New approaches to antidepressant drug discovery: beyond monoamines

Nat Rev Neurosci. 2006 Feb;7(2):137-51. doi: 10.1038/nrn1846.


All available antidepressant medications are based on serendipitous discoveries of the clinical efficacy of two classes of antidepressants more than 50 years ago. These tricyclic and monoamine oxidase inhibitor antidepressants were subsequently found to promote serotonin or noradrenaline function in the brain. Newer agents are more specific but have the same core mechanisms of action in promoting these monoamine neurotransmitters. This is unfortunate, because only approximately 50% of individuals with depression show full remission in response to these mechanisms. This review summarizes the obstacles that have hindered the development of non-monoamine-based antidepressants, and provides a progress report on some of the most promising current strategies.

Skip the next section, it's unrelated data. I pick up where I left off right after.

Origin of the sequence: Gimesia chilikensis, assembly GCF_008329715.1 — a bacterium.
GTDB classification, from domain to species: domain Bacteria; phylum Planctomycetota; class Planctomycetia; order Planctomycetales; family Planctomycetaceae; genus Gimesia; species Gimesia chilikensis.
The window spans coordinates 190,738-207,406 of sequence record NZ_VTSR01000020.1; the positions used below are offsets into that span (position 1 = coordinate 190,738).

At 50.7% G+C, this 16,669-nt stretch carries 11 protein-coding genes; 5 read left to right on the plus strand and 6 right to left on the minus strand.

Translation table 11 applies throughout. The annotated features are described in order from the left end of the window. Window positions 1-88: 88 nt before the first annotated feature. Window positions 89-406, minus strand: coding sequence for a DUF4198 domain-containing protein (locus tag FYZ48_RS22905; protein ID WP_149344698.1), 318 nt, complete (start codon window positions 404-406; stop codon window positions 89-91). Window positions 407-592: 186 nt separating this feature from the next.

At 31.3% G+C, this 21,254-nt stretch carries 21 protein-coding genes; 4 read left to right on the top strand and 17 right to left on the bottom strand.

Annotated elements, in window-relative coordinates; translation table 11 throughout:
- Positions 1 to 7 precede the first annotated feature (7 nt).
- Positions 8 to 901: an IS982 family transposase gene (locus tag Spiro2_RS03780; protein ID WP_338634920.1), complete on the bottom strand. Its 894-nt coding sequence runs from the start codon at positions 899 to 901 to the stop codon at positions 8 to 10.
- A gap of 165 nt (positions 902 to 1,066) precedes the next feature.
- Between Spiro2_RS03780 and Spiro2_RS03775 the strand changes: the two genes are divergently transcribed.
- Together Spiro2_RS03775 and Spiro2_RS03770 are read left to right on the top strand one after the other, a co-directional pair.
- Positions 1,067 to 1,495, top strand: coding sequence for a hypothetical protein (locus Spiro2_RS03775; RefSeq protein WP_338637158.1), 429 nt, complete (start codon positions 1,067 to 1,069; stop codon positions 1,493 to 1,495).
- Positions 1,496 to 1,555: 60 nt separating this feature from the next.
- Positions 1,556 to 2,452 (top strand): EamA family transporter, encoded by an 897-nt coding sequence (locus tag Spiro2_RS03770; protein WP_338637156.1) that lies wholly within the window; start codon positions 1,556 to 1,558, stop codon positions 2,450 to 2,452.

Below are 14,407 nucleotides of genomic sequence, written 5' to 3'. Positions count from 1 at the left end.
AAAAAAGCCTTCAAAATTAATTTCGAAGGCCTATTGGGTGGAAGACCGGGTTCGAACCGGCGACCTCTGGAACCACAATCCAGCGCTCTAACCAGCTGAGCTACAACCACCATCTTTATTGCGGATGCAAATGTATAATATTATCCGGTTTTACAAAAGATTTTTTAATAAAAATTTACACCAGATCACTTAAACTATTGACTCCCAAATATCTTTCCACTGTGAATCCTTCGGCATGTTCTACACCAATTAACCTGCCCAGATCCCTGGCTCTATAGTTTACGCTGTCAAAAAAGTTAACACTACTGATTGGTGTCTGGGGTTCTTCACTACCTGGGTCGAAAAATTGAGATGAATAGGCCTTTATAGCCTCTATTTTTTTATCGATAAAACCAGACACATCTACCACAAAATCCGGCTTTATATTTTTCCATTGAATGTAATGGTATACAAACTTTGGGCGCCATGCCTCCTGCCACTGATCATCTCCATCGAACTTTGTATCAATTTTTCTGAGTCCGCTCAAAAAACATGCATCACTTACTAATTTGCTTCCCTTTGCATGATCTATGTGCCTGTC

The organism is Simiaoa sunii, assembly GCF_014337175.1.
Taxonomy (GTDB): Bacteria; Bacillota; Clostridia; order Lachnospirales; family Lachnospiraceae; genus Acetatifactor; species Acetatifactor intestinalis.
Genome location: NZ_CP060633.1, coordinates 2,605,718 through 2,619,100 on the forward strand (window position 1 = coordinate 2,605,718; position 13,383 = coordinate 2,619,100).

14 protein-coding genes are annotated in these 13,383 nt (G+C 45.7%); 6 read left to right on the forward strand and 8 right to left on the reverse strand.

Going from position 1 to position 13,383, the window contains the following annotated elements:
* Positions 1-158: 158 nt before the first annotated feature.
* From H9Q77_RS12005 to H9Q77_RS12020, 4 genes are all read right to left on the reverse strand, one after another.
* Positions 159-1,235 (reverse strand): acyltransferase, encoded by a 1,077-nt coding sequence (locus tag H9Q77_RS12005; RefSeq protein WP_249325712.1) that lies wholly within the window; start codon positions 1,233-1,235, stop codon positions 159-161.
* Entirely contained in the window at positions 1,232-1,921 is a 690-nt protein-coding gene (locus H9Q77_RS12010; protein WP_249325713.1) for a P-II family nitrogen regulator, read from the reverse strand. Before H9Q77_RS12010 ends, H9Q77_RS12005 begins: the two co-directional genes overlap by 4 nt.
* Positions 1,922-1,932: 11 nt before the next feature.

Publication types

  • Research Support, N.I.H., Extramural
  • Review

MeSH terms

  • Animals
  • Antidepressive Agents / classification
  • Antidepressive Agents / pharmacology
  • Antidepressive Agents / therapeutic use*
  • Biogenic Monoamines*
  • Brain Chemistry / drug effects
  • Depressive Disorder / drug therapy*
  • Depressive Disorder / metabolism
  • Disease Models, Animal
  • Humans
  • Hypothalamo-Hypophyseal System / drug effects
  • Hypothalamo-Hypophyseal System / metabolism
  • Models, Neurological


  • Antidepressive Agents
  • Biogenic Monoamines